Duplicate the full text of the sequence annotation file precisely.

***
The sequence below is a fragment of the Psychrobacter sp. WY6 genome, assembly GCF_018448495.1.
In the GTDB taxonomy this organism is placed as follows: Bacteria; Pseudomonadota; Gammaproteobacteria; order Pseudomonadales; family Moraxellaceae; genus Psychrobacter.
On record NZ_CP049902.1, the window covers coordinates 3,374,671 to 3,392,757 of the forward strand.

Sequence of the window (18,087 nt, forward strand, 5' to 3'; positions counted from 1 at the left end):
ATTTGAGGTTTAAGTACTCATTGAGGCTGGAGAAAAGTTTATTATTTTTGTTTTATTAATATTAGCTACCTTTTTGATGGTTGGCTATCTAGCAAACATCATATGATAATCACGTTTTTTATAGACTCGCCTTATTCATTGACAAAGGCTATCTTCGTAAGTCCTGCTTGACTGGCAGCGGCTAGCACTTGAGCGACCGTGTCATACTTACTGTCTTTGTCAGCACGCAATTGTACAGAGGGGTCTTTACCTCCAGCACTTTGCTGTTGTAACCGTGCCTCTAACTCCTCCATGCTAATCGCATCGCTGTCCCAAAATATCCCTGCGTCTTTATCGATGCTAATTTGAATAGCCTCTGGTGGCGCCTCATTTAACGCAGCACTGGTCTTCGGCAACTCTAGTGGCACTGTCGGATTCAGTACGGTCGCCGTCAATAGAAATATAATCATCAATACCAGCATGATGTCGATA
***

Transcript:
The sequence below is a fragment of the Psychrobacter sp. WY6 genome, assembly GCF_018448495.1.
In the GTDB taxonomy this organism is placed as follows: Bacteria; Pseudomonadota; Gammaproteobacteria; order Pseudomonadales; family Moraxellaceae; genus Psychrobacter.
On record NZ_CP049902.1, the window covers coordinates 3,374,671 to 3,392,757 of the forward strand.

Sequence of the window (18,087 nt, forward strand, 5' to 3'; positions counted from 1 at the left end):
ATTTGAGGTTTAAGTACTCATTGAGGCTGGAGAAAAGTTTATTATTTTTGTTTTATTAATATTAGCTACCTTTTTGATGGTTGGCTATCTAGCAAACATCATATGATAATCACGTTTTTTATAGACTCGCCTTATTCATTGACAAAGGCTATCTTCGTAAGTCCTGCTTGACTGGCAGCGGCTAGCACTTGAGCGACCGTGTCATACTTACTGTCTTTGTCAGCACGCAATTGTACAGAGGGGTCTTTACCTCCAGCACTTTGCTGTTGTAACCGTGCCTCTAACTCCTCCATGCTAATCGCATCGCTGTCCCAAAATATCCCTGCGTCTTTATCGATGCTAATTTGAATAGCCTCTGGTGGCGCCTCATTTAACGCAGCACTGGTCTTCGGCAACTCTAGTGGCACTGTCGGATTCAGTACGGTCGCCGTCAATAGAAATATAATCATCAATACCAGCATGATGTCGATA